In 2021, Lucia King and Prof. Rashmi Sawhney (Christ University, Bangalore curated the exhibition, Loss & Transience, at the Hong-gah Museum, Taiwan, showcasing ten contemporary artists/filmmakers from India. Project partners, alongside Hong-gah, were Chew’s Culture Foundation, Optoma (Taiwan) and Videoclub, the latter a UK-based distributor of international artists’ film. Concurrently, an online programme of film screenings and webinars brought together audiences, researchers and artists in UK, Taiwan and India. The artists/filmmakers showcased included world class pioneers: Ranbir Singh Kaleka, Gigi Scaria, Mochu, Avijit Mukul Kishore and Ranu Mukherjee Ayisha Abraham, Abhinava Bhattacharyya, Madhusree Dutta and Devshree Nath. Exhibited works were linked by their protagonists’ state of transience at key moments within the films; a transience associated with being a migrant, or the existential impermanence of losing one’s citizenship. Precariousness featured also in relation to socially exclusion in India’s urban planning, addressing current environmental catastrophes, and the contested status of Kashmir.

 

Generation Rewild

Whilst there is increasing evidence of the benefits of nature connection for health, wellbeing, community cohesion and driving environmentally-conscious behaviour, generation-by-generation we are increasingly disconnected from nature. Rewilding, including the reintroduction of key extinct species, is an increasingly advocated conservation approach, and this research will start exploring the unstudied potential for high-profile species reintroductions to (re)connect people with local nature and landscapes. Led by Rachel White, the study focuses on the reintroduction of the charismatic migratory white stork to Southern England. Specifically, this interdisciplinary research will initiate a longitudinal study to establish baselines and track change over time in perceptions of local communities towards the species and its reintroduction. Collectively, this understanding is essential for reintroduction success and designing transferable public engagement programmes to increase nature connection and ultimately help drive pro-conservation behaviour change.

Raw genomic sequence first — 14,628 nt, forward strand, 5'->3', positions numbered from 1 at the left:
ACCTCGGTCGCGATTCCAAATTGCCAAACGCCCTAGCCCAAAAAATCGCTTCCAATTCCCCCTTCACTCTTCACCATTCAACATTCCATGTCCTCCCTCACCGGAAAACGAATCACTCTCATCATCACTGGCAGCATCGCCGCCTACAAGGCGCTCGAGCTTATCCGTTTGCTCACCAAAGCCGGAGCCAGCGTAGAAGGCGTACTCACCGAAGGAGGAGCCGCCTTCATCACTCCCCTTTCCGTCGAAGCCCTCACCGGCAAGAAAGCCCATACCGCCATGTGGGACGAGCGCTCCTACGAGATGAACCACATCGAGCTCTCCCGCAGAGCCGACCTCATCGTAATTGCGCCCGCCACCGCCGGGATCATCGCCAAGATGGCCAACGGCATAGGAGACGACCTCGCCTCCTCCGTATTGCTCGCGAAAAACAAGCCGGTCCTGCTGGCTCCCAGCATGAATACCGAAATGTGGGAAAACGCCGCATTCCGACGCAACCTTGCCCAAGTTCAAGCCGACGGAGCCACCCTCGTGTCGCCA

Collaborators: Durrell Wildlife Conservation Trust (https://www.durrell.org/wildlife/); University of Exeter

Funding: University of Brighton Rising Stars Award

 

The impact of criminalisation on women and feminist activist groups in Brazil

This collaborative project funded by the British Academy (grant number KFSBSF\100004 aims to examine the criminalisation of women and feminist activists in Brazil. Since 2007, several restrictive laws affecting social movements and public gatherings have been passed in Brazil. Additionally, under the government of President Bolsonaro, Brazil has experienced an escalation of practices that dismantle policies and institutions that promoted social equality. This project extends our research with activist communities in Brazil by developing a wider investigation of what is happening to activist women in a new context of authoritarian governance. We propose to develop new knowledge about emergent forms of authority and resistance that seek to foreground perspectives on the contestation of space and governance.